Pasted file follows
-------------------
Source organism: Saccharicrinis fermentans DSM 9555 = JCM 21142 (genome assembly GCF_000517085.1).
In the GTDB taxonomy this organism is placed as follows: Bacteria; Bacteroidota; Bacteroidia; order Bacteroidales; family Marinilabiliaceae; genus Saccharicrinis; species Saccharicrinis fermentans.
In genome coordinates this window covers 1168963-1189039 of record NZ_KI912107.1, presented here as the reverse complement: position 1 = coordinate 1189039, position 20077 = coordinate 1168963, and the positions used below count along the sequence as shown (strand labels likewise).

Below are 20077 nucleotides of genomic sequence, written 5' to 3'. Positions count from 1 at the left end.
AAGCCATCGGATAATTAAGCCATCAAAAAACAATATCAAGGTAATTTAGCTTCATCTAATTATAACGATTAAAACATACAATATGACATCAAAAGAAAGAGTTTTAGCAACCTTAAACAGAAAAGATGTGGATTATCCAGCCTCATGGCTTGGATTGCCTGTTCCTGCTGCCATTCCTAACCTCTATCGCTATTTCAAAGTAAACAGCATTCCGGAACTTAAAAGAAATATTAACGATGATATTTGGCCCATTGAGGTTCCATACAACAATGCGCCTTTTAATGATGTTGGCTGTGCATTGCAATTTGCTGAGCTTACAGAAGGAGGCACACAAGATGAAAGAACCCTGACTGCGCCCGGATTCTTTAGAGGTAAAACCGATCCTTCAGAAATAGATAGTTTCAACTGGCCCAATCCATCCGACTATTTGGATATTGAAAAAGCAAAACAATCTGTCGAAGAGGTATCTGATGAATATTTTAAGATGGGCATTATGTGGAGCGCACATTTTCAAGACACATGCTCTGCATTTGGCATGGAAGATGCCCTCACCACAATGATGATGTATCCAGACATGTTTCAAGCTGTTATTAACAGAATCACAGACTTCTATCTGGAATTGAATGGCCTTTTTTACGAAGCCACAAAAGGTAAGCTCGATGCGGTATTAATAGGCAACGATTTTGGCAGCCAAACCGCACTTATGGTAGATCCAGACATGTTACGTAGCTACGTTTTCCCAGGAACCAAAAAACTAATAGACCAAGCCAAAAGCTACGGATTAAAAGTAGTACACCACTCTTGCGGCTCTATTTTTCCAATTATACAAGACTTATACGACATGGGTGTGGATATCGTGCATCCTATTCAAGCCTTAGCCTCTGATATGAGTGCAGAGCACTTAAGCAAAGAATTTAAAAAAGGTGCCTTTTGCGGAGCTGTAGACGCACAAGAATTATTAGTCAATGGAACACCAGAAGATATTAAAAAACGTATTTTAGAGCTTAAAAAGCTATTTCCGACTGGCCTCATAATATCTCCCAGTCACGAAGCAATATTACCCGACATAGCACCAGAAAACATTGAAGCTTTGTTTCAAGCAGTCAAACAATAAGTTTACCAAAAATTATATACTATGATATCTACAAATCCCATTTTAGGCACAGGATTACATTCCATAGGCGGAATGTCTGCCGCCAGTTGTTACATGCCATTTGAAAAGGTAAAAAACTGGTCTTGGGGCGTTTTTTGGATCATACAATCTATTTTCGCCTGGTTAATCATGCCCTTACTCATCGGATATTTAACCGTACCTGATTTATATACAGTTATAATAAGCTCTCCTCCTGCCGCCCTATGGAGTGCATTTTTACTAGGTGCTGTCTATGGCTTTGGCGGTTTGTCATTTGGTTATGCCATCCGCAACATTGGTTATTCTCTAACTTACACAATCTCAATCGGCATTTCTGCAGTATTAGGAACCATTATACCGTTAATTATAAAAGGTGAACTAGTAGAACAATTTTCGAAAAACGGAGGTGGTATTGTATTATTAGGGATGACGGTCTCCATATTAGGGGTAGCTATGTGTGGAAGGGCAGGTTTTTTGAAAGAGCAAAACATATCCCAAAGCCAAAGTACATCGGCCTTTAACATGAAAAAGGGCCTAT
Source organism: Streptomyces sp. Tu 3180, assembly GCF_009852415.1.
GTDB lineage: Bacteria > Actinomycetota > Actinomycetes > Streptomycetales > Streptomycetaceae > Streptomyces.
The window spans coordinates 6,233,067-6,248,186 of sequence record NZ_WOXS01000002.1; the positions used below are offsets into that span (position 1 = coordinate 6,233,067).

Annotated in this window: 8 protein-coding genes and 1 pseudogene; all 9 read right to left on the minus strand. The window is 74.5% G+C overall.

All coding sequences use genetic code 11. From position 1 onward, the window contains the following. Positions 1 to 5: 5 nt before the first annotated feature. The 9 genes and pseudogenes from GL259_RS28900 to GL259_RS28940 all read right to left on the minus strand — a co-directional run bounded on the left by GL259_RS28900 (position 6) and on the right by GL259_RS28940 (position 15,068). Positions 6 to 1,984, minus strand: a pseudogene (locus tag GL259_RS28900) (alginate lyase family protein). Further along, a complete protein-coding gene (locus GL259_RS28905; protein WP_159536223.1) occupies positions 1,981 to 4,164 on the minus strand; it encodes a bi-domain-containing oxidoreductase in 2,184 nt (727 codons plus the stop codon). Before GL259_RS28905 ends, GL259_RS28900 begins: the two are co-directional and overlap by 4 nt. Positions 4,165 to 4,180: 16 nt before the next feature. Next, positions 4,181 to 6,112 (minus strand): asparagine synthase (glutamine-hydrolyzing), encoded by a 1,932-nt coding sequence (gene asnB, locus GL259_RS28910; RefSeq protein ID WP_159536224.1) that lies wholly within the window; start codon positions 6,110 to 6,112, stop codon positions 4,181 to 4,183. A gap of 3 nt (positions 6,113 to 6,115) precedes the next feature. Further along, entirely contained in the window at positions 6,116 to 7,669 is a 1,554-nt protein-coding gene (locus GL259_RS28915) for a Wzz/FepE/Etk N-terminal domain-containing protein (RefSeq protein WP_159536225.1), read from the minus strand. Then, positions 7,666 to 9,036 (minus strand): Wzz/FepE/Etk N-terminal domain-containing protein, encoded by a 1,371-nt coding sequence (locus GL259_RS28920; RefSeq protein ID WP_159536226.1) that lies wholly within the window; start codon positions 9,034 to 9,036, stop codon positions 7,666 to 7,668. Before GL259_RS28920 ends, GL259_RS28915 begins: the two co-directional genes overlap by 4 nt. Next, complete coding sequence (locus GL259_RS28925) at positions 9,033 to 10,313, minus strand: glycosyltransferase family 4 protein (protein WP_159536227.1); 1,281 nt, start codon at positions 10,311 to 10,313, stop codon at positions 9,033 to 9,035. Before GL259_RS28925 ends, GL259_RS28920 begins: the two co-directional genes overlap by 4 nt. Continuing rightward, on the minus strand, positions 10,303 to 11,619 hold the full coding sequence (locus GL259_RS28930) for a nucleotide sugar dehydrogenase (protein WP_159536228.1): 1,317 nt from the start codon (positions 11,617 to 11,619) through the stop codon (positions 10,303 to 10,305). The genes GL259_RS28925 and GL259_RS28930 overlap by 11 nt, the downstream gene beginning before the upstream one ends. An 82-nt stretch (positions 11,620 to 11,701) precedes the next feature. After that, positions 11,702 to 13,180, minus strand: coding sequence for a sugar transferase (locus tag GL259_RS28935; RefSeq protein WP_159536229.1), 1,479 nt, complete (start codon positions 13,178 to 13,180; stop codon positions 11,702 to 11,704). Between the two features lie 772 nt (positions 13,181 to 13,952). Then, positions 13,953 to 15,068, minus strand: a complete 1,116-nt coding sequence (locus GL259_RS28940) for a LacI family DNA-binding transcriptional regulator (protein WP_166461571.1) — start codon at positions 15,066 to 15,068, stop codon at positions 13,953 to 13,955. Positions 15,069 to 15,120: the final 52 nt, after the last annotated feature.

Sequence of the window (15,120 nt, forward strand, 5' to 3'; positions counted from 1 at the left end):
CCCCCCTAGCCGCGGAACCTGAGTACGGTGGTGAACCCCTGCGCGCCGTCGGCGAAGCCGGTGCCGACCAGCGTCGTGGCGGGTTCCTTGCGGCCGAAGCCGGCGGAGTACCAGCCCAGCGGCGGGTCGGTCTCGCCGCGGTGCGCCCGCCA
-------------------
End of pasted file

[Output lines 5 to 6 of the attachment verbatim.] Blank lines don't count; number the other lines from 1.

AAGCCATCGGATAATTAAGCCATCAAAAAACAATATCAAGGTAATTTAGCTTCATCTAATTATAACGATTAAAACATACAATATGACATCAAAAGAAAGAGTTTTAGCAACCTTAAACAGAAAAGATGTGGATTATCCAGCCTCATGGCTTGGATTGCCTGTTCCTGCTGCCATTCCTAACCTCTATCGCTATTTCAAAGTAAACAGCATTCCGGAACTTAAAAGAAATATTAACGATGATATTTGGCCCATTGAGGTTCCATACAACAATGCGCCTTTTAATGATGTTGGCTGTGCATTGCAATTTGCTGAGCTTACAGAAGGAGGCACACAAGATGAAAGAACCCTGACTGCGCCCGGATTCTTTAGAGGTAAAACCGATCCTTCAGAAATAGATAGTTTCAACTGGCCCAATCCATCCGACTATTTGGATATTGAAAAAGCAAAACAATCTGTCGAAGAGGTATCTGATGAATATTTTAAGATGGGCATTATGTGGAGCGCACATTTTCAAGACACATGCTCTGCATTTGGCATGGAAGATGCCCTCACCACAATGATGATGTATCCAGACATGTTTCAAGCTGTTATTAACAGAATCACAGACTTCTATCTGGAATTGAATGGCCTTTTTTACGAAGCCACAAAAGGTAAGCTCGATGCGGTATTAATAGGCAACGATTTTGGCAGCCAAACCGCACTTATGGTAGATCCAGACATGTTACGTAGCTACGTTTTCCCAGGAACCAAAAAACTAATAGACCAAGCCAAAAGCTACGGATTAAAAGTAGTACACCACTCTTGCGGCTCTATTTTTCCAATTATACAAGACTTATACGACATGGGTGTGGATATCGTGCATCCTATTCAAGCCTTAGCCTCTGATATGAGTGCAGAGCACTTAAGCAAAGAATTTAAAAAAGGTGCCTTTTGCGGAGCTGTAGACGCACAAGAATTATTAGTCAATGGAACACCAGAAGATATTAAAAAACGTATTTTAGAGCTTAAAAAGCTATTTCCGACTGGCCTCATAATATCTCCCAGTCACGAAGCAATATTACCCGACATAGCACCAGAAAACATTGAAGCTTTGTTTCAAGCAGTCAAACAATAAGTTTACCAAAAATTATATACTATGATATCTACAAATCCCATTTTAGGCACAGGATTACATTCCATAGGCGGAATGTCTGCCGCCAGTTGTTACATGCCATTTGAAAAGGTAAAAAACTGGTCTTGGGGCGTTTTTTGGATCATACAATCTATTTTCGCCTGGTTAATCATGCCCTTACTCATCGGATATTTAACCGTACCTGATTTATATACAGTTATAATAAGCTCTCCTCCTGCCGCCCTATGGAGTGCATTTTTACTAGGTGCTGTCTATGGCTTTGGCGGTTTGTCATTTGGTTATGCCATCCGCAACATTGGTTATTCTCTAACTTACACAATCTCAATCGGCATTTCTGCAGTATTAGGAACCATTATACCGTTAATTATAAAAGGTGAACTAGTAGAACAATTTTCGAAAAACGGAGGTGGTATTGTATTATTAGGGATGACGGTCTCCATATTAGGGGTAGCTATGTGTGGAAGGGCAGGTTTTTTGAAAGAGCAAAACATATCCCAAAGCCAAAGTACATCGGCCTTTAACATGAAAAAGGGCCTAT
Source organism: Streptomyces sp. Tu 3180, assembly GCF_009852415.1.